Eric Karpeles is a painter who grew up in New York and was educated there in its cultural institutions. A graduate of Haverford College, Oxford University and The New School, he lived in France in the 1970s, holding fellowships both at la Cité des Arts in Paris, and the Camargo Foundation in Cassis. Karpeles writes about painting and the intersection of literature and visual aesthetics. He lives in northern California.
Neoteric Art: How did you become interested Marcel Proust?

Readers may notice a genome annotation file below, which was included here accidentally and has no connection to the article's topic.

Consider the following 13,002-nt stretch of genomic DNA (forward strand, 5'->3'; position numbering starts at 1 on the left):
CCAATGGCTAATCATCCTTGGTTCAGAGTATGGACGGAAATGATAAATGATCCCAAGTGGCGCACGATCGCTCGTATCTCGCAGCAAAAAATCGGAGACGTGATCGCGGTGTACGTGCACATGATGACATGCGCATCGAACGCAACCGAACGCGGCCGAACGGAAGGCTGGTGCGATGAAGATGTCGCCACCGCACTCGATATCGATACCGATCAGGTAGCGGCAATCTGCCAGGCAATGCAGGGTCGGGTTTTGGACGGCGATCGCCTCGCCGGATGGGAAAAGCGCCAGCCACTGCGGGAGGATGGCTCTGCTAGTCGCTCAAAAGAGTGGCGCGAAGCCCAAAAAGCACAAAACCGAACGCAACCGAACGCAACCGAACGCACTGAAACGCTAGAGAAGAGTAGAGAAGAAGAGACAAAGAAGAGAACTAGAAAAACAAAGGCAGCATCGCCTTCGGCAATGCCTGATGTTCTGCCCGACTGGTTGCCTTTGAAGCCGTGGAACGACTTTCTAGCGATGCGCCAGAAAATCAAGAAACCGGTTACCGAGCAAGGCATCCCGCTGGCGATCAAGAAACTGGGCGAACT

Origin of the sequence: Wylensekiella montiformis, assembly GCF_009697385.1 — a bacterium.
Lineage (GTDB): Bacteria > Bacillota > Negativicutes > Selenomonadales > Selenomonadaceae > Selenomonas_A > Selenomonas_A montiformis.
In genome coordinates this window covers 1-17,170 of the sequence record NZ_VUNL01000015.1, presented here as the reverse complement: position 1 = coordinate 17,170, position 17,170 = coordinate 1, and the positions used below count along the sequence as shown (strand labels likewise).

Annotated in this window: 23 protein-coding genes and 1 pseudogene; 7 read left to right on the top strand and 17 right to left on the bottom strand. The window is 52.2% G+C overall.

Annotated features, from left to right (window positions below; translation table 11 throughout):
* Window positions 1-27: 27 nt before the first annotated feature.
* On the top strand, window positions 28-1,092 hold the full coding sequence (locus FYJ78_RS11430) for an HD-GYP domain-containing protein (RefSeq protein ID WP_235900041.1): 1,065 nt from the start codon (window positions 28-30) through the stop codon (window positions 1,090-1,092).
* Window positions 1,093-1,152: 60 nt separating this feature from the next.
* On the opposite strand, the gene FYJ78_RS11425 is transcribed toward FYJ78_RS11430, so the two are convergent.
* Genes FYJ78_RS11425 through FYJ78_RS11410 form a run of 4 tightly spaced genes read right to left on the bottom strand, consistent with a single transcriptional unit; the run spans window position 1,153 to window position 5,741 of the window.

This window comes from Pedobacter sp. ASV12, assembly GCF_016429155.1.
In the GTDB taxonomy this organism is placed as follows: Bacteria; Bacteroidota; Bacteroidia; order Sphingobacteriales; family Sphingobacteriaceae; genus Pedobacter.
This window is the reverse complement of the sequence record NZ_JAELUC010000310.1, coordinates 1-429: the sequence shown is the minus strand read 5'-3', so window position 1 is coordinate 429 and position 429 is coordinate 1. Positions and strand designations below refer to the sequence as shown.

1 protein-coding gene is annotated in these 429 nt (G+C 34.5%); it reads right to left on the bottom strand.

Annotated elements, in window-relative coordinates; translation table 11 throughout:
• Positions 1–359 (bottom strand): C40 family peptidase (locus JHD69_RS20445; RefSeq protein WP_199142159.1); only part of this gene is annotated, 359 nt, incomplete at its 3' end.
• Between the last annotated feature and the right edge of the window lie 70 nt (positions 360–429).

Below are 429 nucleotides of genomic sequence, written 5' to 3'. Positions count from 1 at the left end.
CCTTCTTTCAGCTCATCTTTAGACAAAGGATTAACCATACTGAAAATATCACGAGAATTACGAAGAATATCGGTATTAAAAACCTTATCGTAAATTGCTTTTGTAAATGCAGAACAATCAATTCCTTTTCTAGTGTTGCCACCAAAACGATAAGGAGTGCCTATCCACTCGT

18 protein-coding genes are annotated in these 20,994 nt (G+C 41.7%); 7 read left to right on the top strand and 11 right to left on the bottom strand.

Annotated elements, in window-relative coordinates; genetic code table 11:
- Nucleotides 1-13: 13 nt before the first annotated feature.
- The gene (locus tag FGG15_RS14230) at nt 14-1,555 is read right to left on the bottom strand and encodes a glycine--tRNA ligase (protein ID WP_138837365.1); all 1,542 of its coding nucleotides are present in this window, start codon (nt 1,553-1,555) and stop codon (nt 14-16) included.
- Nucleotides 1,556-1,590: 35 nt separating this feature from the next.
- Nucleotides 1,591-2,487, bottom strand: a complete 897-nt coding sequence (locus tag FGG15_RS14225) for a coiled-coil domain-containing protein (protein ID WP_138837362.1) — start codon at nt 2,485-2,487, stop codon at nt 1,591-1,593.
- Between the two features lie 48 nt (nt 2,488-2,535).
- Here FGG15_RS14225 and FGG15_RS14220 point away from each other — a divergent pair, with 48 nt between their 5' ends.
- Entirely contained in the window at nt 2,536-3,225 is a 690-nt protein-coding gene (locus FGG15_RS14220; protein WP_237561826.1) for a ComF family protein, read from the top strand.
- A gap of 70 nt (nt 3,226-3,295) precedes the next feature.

Eric Karpeles: I became acquainted with the writing of Marcel Proust when I was seventeen. At my large public high school in New York, my French teacher sized me up and decided that our year-long one-on-one senior seminar would be devoted to a reading of Swann’s Way. Almost immediately I fell under the incantatory pull of the text and felt grateful for what I received as a gift from my teacher. I had no prior reference either for the book in question, which looked compellingly daunting, or for its author, whose notoriety until then had eluded me. At the start, I had no idea that this book would somehow distinguish itself from all the many other books I had read up to that time. From the beginning I sensed that what I was reading was undoubtedly autobiographical, but when at the end I was released from its spell (or so it seemed at the time; I find now I really never was released after all), I asked myself, “Who was this guy?” So in a way, to answer your question, it was not until I had finished reading the opening volume of A la recherche that I first became interested in Marcel Proust. Immersed in this most fluid of literary masterworks, I came to question the rapport between its writer and the novel’s narrating voice. I became attentive to Marcel the character and Proust the writer as being, on the one hand clearly, and yet on the other hand ambiguously distinct. I became interested in both Marcel and Proust by spending so much time with them. As I continued to read the whole novel, and reread it every ten years or so, I became increasingly interested in various aspects of Proust’s intensely lived life as manifested and often dialectically opposed in his work, one facet after another– his excessively romantic view of the artist; his ethical embrace of Dreyfus and his unflinching portraits of pushy Jews; his ability to provide at once both a central generative force yet also always somehow a detached, marginal perspective; his ambidextrous sexuality coupled with an unquenchable appetite for private, intimate connection. Only much later did I extract myself from the work and become interested in Marcel Proust the writer. From that point on I have continuously devoured what I could, and while I have a healthy hunger, there is a lot to digest. So there was not a single moment at which I would say I became interested in Marcel Proust; nearly forty years ago I began to read his work and my interest has not ceased becoming.